Canadian Bacon and Asparagus Frittata with Dubliner Cheese

Yes, January. It follows The Holiday Season when I don’t believe in going out of my way to make any foods particularly diet-friendly. If they happen to be that way, fine. But if a recipe calls for heavy cream, by God I will use heavy cream.

Thus, January usually entails some digging around for healthy recipes.

Now, I’m not saying you should join WeightWatchers, or even that you should look into it. You look great. But WeightWatchers cookbooks actually contain a lot of tasty recipes you might enjoy even if you aren’t having trouble buttoning your jeans with any degree of comfort. Which, of course, you aren’t. I do tend to stay away from their recipes using weird “diet” ingredients (fat-free half and half? That’s got to be some sort of abomination).

You know those recipes that tell you to “use whatever you have left in your fridge and it will be fabulous!”?

Asparagus is out of season and, thus, extravagantly expensive. But I like it.

Asparagus is out of season and, thus, extravagantly expensive. But I like it.

I don’t like those ones. Because sometimes all I have in my fridge is expired yogurt and stale bread. Work your magic on that, why don’t you?

Nevertheless, this recipe is adapted from the Canadian Bacon-Cheddar Frittata recipe in the WeightWatchers 50th Anniversary Cookbook based on what was leftover from the holidays.

Dubliner Cheese is a hard-ripened cheese from – you guessed it – Ireland. I find it in my local grocery store and hopefully you can, too. If not, grab what looks good and is on sale.

The minute you set something like this down in front of your guests, you'll get a symphony of "oohs" and "aahs."

The minute you set something like this down in front of your guests, you’ll get a symphony of “oohs” and “aahs.”

My sister gave me a cast-iron skillet for Christmas and this was its inaugural run. I must say, I’m a fan. Apparently the magic of the cast-iron skillet is in its ability to distribute heat evenly. Whatever it is, the fact that you can take it off the stovetop and shove it right in the oven is pretty grand.

I have in the past, however, fried up all the ingredients, mixed them with the eggs and cheese etc. and poured it all into a greased pie dish, baked it at about 375 and then broiled the top. You could do that and no one will complain. If they do, throw them unceremoniously from your home and write a vague status on Facebook referencing the situation.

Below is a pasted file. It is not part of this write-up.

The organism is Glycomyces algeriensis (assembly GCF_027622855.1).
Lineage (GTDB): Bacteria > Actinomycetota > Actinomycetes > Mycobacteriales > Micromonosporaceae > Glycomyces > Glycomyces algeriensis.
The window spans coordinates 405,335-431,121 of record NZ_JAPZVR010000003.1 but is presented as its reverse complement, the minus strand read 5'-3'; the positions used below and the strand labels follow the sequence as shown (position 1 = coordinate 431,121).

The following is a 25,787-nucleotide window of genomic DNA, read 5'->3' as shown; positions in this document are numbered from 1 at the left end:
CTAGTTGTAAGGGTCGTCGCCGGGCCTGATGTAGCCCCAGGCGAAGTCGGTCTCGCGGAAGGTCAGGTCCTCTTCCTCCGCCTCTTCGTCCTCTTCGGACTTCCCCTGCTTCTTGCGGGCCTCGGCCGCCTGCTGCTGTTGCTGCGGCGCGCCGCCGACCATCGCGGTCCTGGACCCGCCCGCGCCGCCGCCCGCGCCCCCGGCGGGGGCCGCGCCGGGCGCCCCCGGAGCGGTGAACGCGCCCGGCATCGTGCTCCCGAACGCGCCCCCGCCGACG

Canadian Bacon-Asparagus Frittata with Dubliner Cheese
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  • 1 shallot, chopped (I mean the thing that looks like a cross between onion and garlic, not green onions)
  • 1/2 bunch asparagus, chopped (or a whole one, I’m not the boss of you)
  • 3 large eggs
  • 3 large eg whites
  • 1 cup skim milk
  • Salt, pepper and paprika
  • 4 slices Canadian bacon/back bacon/ham/whatever you want to call it
  • 1/4-1/2 cup Dubliner cheese or something with lots of flavour so you only need to use a little

Spray an 8 or 10 inch cast-iron skillet with nonstick spray and set over medium heat. Add shallots and asparagus and cook, stirring occasionally, until softened, 4 or 5 minutes. Transfer to a small bowl.

Preheat the broiler.

Whisk the eggs and whites, milk, salt, pepper and paprika (how much is up to you, but let it be known that when making eggs, a dash or two of paprika can only be a good thing). Stir in asparagus and shallots, Canadian bacon and cheese.

Spray skillet again and set over medium heat. Add the egg mixture and reduce heat to medium-low. Cook, undisturbed, until the bottom of the frittata is firm, about 10 minutes.

Place the skillet under the broiler on the top rack. Broil until frittata is set in the centre, 5-10 minutes. You may have to move it down to a lower rack if it’s getting too brown before it sets. After 8-10 minutes I turned the broiler off and let the frittata sit on the bottom rack with the oven door closed for a few more minutes so it would set up but wouldn’t burn on top.

Cut into four wedges and serve.

This food blogging stuff seems pretty good to Scona.

This food blogging stuff seems pretty good to Scona.

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